Dead Night (formerly titled Applecart) is one of the best and most fun and surprising horror films of the year. From Don Coscarelli, director Brad Baruh and screenwriter Irving Walker, this flick is a well-paced and very entertaining ride. It especially helps that Barbara Crampton is doing some of the best work of her career in this movie, and it couldn’t be more enjoyable for diehard horror fans.
I absolutely loved Dead Night and the journey it took me on. It starts off with a few hints here and there of what’s to come but unless you already know the plot and where this story goes, it’s a complete surprise and a wild ride to say the least. This is one that I’m all about sharing with fans of horror that throws the audience for a loop while also being extremely engaging and high energy.
The plot starts off after the cold open with a family trip to a secluded cabin in Oregon. We find out that they are there with a family friend in the hopes that staying in the home will be a healing experience. Then we as the audience are treated to a complete shift change as the plot and narrative structure deflects to a literal true crime TV show. Between the story of the family, what’s going on in the woods around them and what we’re being told by this mock television program, shit goes down that will excite fans of the slasher genre and especially supernatural horror movies too.
It’s hard to dig into Dead Night without revealing huge plot points, so feel free to scroll down after the movie poster for heavy spoilers. If you want to keep in the dark about the movie and go in completely cold, I highly recommend it. Great performances from the cast to include Brea Grant, AJ Bowen and Daniel Roebuck are all a big part of this movies charm, but by far Barbara Crampton steals the show. Dead Night is out in limited theaters and VOD tomorrow, and it should for sure be on everybody’s watchlist. If you can make it to a screening, do. This movie is excellent.
Alright, Major Spoilers Ahead:
This is a witches coven, demonic creature and ritual sacrifice movie all wrapped up into one. I absolutely loved Dead Night and recommend it to anyone who loves Demons, Evil Dead, Deathgasm and even the often ripped-on Demon Wind. This movie is a ton of fun and Barbara Crampton kills it as the ominous and extremely dangerous character Leslie Bison.
Crampton’s Bison is the latest vessel for a group of witches that have the power to impact the fate of the world. She has supernatural abilities and is next in line to become a political figure much like Sam Neil’s Damien in Omen III. The story doesn’t take this plot all the way to a doomsday scenario, but at the very end we do see a vision of what’s to come after Leslie’s rise to power.
This all sounds like very plot-heavy mixed bag stuff and it certainly can seem complex if you’re not following the film closely, but thankfully Brad Baruh and Irving Walker have crafted an excellently paced feature that never fails to stay entertaining. There’s plenty of practical effects gore to make any fan of demons and deadites happy, and the dialogue delivery from the cast is great all around.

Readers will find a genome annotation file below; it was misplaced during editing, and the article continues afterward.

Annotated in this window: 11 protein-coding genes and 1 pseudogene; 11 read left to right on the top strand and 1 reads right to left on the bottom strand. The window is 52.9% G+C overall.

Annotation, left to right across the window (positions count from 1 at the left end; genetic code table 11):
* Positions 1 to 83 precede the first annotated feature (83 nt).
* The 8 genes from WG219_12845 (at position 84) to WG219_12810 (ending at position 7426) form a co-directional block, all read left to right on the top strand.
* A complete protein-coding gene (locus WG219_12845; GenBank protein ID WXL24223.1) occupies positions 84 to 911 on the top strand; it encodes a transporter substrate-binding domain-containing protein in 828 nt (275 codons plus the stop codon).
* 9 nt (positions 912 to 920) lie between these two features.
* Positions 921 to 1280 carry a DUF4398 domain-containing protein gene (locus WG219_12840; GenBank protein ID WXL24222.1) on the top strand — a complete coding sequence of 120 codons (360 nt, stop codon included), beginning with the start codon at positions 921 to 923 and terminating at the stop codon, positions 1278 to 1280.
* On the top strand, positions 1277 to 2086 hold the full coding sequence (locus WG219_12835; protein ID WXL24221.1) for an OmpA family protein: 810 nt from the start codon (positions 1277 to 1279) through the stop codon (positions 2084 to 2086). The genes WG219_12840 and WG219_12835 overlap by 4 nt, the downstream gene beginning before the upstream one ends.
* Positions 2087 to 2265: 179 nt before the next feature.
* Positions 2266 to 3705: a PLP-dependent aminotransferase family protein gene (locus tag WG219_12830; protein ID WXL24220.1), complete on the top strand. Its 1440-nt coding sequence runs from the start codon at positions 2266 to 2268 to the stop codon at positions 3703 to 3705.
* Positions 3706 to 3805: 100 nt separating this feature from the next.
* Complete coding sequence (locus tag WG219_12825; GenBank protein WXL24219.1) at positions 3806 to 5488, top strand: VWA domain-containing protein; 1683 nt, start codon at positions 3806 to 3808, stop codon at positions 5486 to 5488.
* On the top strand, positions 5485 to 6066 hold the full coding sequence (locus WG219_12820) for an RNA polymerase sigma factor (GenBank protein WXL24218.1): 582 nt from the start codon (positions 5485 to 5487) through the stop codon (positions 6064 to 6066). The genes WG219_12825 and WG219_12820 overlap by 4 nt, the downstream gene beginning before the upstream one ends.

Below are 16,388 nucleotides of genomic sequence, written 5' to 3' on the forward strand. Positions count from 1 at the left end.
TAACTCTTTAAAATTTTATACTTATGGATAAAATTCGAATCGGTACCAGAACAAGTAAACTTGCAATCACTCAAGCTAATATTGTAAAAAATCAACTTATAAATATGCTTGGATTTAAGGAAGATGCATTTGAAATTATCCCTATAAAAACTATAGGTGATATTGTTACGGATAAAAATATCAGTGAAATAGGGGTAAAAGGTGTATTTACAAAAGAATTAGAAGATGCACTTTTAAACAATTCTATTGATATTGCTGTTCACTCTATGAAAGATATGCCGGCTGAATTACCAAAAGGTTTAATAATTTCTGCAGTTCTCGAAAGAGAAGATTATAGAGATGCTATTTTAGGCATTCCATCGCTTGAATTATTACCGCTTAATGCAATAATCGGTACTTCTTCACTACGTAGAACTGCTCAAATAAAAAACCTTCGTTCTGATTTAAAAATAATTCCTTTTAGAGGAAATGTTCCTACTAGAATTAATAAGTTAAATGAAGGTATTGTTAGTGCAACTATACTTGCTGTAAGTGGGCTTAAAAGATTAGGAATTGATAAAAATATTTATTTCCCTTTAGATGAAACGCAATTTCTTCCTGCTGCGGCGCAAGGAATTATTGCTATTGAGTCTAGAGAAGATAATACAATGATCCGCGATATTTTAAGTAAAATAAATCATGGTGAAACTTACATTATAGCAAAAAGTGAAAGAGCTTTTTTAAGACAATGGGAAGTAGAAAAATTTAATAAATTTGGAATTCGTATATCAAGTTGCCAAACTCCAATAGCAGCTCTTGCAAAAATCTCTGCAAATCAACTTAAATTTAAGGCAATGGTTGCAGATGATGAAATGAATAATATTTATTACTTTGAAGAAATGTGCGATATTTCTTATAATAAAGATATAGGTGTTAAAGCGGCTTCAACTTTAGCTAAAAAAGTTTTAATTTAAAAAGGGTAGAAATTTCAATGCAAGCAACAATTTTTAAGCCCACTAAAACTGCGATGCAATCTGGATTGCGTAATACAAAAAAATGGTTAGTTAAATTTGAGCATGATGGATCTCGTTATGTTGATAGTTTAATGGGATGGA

Our main cast is a family with Brea Grant at the head who does an excellent job as an Ash-like protagonist after seeing her husband and kids transformed into monsters that must be killed. The root of this comes from a spiral, cone-shaped stone in the middle of the woods. The witches cut fleshy pods from this and break fragments off to infect and control people. The execution of all this is done exceptionally well and once it all goes down, the film flips from being a family drama turned deadly to a straight up supernatural possession film with amazing gore effects.
The back and forth jumping between the brunt of the plotline with an Unsolved Mysteries style TV show is a bit odd at first, but as things begin to develop it definitely all works very well for the movie. There’s a lot of misdirection here with us thinking maybe Brea Grant’s Casey went crazy and chopped her family up with an axe, but when the extent of what’s really going on is finally revealed, it pays off perfectly.
Barbara Crampton leads this film for sure in a fun and threatening performance that totally subverts expectations. She’s harsh, mean-spirited and hilarious, and her character has some of the absolute best dialogue in the whole film. She also has a moment where she breaks a lightbulb that is shockingly effective and intensely immersive. Honestly, Dead Night is a film that draws you in and it’s one that I have enjoyed on multiple rewatches just because it’s that good.
Without giving absolutely everything away, I will say that this film again has some of the most effective practical effects that I’ve seen in years. There is a transformation scene that is so good in this film, it ranks right up there for me as one I would stack right up against Sonny Montelli’s creature reveal in Amityville II. Everything from the Night of the Creeps style cold open to the post-credits stinger is worth sitting through here. Hands down, Dead Night is flat out great.